A new Horizon Research poll shows more people support than oppose the idea of a capital gains tax.

However, when the poll dug into more detail about the asset classes people owned, opposition was significantly higher.

The nationwide Horizon Research Poll - taken between February 28 and March 15 - found 44 per cent of New Zealand adults supported introducing a capital gains tax and 35 per cent opposed it.

A further 16 per cent are neutral on the new tax, while 6 per cent did not know.


But the survey also measured what types of assets New Zealanders owned, and their support or opposition to the new tax.

That showed much higher levels of opposition.

"Turkeys don't vote for Christmas," said Horizon Research Principal Graeme Colman.

Among those with shares in companies, for example, 56 per cent were opposed.

Among those with residential rental or investment properties without a mortgage 66 per cent were opposed.

Of those with a residential rental or investment property with a mortgage, 74 per cent were opposed.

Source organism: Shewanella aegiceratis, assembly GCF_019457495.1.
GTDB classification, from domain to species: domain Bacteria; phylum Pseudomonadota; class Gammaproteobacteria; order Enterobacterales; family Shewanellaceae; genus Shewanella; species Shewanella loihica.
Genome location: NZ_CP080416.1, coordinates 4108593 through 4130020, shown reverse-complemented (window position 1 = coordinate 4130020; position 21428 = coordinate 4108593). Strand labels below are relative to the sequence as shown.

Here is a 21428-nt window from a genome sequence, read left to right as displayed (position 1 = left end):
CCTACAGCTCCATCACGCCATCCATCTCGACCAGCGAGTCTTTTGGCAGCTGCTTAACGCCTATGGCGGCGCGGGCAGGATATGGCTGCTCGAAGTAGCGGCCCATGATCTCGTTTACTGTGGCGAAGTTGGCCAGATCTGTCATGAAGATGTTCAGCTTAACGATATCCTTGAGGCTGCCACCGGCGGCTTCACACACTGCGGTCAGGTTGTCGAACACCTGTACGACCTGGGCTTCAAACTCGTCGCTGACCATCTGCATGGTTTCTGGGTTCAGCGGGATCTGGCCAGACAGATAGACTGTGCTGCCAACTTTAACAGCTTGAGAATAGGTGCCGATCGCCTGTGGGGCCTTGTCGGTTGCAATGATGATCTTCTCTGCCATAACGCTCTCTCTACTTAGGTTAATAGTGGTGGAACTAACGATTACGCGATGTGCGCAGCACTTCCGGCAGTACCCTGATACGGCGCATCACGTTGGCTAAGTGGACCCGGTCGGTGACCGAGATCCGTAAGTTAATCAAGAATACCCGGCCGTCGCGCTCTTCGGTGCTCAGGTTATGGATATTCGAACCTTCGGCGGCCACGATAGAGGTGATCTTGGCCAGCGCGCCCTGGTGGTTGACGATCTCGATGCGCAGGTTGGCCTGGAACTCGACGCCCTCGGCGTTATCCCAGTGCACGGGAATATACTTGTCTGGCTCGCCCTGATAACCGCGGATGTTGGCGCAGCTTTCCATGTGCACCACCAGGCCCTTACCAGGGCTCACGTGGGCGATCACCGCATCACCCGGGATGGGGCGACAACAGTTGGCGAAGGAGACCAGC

The strongest level of opposition by asset class was for those owning farms or lifestyle blocks in excess of 1ha, where 90 per cent were opposed.

Another thing which might worry the Government was that even among those who own their own home - which will not be subject to the CGT - there was stronger opposition, Colman said.


"Which suggests that message hasn't got through," he said.

Opposition to the CGT was extremely high among voters for National (62 per cent oppose, 23 per cent support) and ACT (86 per cent opposed and zero in support).

Of more concern for the Coalition Government was the higher levels of opposition among New Zealand First (NZF) voters, Colman said.

Among NZF voters, 55 per cent oppose, 30 per cent support, while 15 per cent are neutral.

That indicated the strength of sentiment the governing coalition would need to manage if NZF is to support some form of tax change, Colman said

The CGT was supported by Green Party voters (75 per cent for,14 per cent against), Labour voters (60 per cent for,14 per cent against).

Respondents were then asked if they would support or oppose the introduction of a capital gains tax.

They were also asked to say which assets they owned and were presented with an asset list.

The poll had 1116 respondents aged 18 or over and was undertaken between February 27 and March 15, 2019.

Results were weighted to ensure the sample represents the New Zealand adult population at the 2013 census.

At a 95 per cent confidence level, the maximum margin of error was plus or minus 2.9 per cent.

The survey was not commissioned by anyone and was conducted by Horizon Research in the public interest, Coleman said.